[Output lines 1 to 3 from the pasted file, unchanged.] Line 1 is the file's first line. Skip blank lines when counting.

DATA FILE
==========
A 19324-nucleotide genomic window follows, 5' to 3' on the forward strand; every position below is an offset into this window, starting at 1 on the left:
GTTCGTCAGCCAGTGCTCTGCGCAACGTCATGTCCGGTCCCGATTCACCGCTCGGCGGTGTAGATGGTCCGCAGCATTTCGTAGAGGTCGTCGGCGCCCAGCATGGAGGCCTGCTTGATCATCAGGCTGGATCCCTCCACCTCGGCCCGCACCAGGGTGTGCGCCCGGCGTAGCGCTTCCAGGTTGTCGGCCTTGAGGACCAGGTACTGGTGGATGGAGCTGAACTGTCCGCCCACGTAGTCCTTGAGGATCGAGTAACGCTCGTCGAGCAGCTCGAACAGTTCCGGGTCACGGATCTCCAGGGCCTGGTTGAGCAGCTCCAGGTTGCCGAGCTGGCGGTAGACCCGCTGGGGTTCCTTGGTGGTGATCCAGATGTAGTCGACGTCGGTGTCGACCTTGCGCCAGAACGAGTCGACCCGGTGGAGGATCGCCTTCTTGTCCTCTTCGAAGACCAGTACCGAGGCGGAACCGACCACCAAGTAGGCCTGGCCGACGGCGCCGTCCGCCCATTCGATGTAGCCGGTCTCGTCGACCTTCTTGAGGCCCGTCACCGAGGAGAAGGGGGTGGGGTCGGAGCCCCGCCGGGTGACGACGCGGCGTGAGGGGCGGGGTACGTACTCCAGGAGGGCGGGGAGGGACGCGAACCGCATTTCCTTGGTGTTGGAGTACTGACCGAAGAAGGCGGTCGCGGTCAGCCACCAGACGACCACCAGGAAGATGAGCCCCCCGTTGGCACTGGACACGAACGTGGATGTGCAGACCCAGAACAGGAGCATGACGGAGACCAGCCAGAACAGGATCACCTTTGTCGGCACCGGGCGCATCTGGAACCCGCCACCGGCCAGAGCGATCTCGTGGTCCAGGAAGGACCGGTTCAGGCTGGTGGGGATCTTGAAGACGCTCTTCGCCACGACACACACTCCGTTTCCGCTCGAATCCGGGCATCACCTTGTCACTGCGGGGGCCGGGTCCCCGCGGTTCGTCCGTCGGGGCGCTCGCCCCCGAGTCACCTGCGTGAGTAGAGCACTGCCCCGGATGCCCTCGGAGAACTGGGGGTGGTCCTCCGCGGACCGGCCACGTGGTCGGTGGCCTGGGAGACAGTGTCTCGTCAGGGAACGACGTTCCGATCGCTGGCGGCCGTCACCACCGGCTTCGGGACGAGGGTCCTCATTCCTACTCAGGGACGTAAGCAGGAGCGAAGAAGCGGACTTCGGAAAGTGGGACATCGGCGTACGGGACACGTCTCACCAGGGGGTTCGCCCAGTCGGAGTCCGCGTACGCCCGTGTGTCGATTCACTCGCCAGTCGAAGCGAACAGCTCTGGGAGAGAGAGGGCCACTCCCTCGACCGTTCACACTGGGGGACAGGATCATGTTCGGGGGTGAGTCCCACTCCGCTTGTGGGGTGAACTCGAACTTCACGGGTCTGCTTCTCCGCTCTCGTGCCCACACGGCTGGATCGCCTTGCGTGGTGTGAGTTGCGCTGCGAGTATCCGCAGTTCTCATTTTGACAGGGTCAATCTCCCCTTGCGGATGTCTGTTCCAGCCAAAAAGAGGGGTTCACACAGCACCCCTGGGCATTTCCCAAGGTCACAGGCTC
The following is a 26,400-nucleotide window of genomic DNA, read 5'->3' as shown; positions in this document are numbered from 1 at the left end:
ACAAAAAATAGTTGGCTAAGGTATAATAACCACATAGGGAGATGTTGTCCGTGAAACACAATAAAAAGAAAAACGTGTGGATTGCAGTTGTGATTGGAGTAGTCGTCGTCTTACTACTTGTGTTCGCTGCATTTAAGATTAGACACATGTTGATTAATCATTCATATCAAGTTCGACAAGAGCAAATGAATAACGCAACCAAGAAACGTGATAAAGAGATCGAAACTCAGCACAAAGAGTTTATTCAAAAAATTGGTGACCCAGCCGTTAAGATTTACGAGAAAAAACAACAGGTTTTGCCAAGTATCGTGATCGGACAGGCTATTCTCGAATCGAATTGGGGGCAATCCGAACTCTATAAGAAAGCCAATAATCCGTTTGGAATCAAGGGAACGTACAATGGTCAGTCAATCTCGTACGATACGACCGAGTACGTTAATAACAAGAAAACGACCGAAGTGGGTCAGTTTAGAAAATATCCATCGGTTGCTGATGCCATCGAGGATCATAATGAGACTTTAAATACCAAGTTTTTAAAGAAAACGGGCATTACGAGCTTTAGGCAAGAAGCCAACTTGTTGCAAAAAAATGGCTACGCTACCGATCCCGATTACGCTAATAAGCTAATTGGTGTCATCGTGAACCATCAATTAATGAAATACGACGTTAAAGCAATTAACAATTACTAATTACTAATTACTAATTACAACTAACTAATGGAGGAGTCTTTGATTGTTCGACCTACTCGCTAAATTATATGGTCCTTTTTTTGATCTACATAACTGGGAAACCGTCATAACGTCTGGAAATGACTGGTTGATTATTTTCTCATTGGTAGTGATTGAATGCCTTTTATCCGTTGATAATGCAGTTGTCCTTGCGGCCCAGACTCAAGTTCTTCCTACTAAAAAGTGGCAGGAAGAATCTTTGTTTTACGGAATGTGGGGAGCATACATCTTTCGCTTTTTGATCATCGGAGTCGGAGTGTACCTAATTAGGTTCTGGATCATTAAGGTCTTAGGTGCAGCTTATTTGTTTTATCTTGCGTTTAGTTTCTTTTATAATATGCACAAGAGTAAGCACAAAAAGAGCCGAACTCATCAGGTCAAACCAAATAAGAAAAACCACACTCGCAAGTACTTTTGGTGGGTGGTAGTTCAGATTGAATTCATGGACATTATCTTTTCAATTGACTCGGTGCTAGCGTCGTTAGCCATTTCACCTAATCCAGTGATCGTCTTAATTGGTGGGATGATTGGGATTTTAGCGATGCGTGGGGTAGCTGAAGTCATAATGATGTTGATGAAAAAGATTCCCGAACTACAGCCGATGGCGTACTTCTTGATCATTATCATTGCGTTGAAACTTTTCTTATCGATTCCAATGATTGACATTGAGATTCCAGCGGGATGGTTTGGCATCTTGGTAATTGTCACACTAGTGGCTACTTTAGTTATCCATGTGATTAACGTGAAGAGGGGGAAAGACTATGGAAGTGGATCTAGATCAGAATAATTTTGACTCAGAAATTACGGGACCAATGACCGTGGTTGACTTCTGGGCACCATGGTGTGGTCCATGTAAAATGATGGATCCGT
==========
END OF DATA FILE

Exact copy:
A 19324-nucleotide genomic window follows, 5' to 3' on the forward strand; every position below is an offset into this window, starting at 1 on the left:
GTTCGTCAGCCAGTGCTCTGCGCAACGTCATGTCCGGTCCCGATTCACCGCTCGGCGGTGTAGATGGTCCGCAGCATTTCGTAGAGGTCGTCGGCGCCCAGCATGGAGGCCTGCTTGATCATCAGGCTGGATCCCTCCACCTCGGCCCGCACCAGGGTGTGCGCCCGGCGTAGCGCTTCCAGGTTGTCGGCCTTGAGGACCAGGTACTGGTGGATGGAGCTGAACTGTCCGCCCACGTAGTCCTTGAGGATCGAGTAACGCTCGTCGAGCAGCTCGAACAGTTCCGGGTCACGGATCTCCAGGGCCTGGTTGAGCAGCTCCAGGTTGCCGAGCTGGCGGTAGACCCGCTGGGGTTCCTTGGTGGTGATCCAGATGTAGTCGACGTCGGTGTCGACCTTGCGCCAGAACGAGTCGACCCGGTGGAGGATCGCCTTCTTGTCCTCTTCGAAGACCAGTACCGAGGCGGAACCGACCACCAAGTAGGCCTGGCCGACGGCGCCGTCCGCCCATTCGATGTAGCCGGTCTCGTCGACCTTCTTGAGGCCCGTCACCGAGGAGAAGGGGGTGGGGTCGGAGCCCCGCCGGGTGACGACGCGGCGTGAGGGGCGGGGTACGTACTCCAGGAGGGCGGGGAGGGACGCGAACCGCATTTCCTTGGTGTTGGAGTACTGACCGAAGAAGGCGGTCGCGGTCAGCCACCAGACGACCACCAGGAAGATGAGCCCCCCGTTGGCACTGGACACGAACGTGGATGTGCAGACCCAGAACAGGAGCATGACGGAGACCAGCCAGAACAGGATCACCTTTGTCGGCACCGGGCGCATCTGGAACCCGCCACCGGCCAGAGCGATCTCGTGGTCCAGGAAGGACCGGTTCAGGCTGGTGGGGATCTTGAAGACGCTCTTCGCCACGACACACACTCCGTTTCCGCTCGAATCCGGGCATCACCTTGTCACTGCGGGGGCCGGGTCCCCGCGGTTCGTCCGTCGGGGCGCTCGCCCCCGAGTCACCTGCGTGAGTAGAGCACTGCCCCGGATGCCCTCGGAGAACTGGGGGTGGTCCTCCGCGGACCGGCCACGTGGTCGGTGGCCTGGGAGACAGTGTCTCGTCAGGGAACGACGTTCCGATCGCTGGCGGCCGTCACCACCGGCTTCGGGACGAGGGTCCTCATTCCTACTCAGGGACGTAAGCAGGAGCGAAGAAGCGGACTTCGGAAAGTGGGACATCGGCGTACGGGACACGTCTCACCAGGGGGTTCGCCCAGTCGGAGTCCGCGTACGCCCGTGTGTCGATTCACTCGCCAGTCGAAGCGAACAGCTCTGGGAGAGAGAGGGCCACTCCCTCGACCGTTCACACTGGGGGACAGGATCATGTTCGGGGGTGAGTCCCACTCCGCTTGTGGGGTGAACTCGAACTTCACGGGTCTGCTTCTCCGCTCTCGTGCCCACACGGCTGGATCGCCTTGCGTGGTGTGAGTTGCGCTGCGAGTATCCGCAGTTCTCATTTTGACAGGGTCAATCTCCCCTTGCGGATGTCTGTTCCAGCCAAAAAGAGGGGTTCACACAGCACCCCTGGGCATTTCCCAAGGTCACAGGCTC
The following is a 26,400-nucleotide window of genomic DNA, read 5'->3' as shown; positions in this document are numbered from 1 at the left end: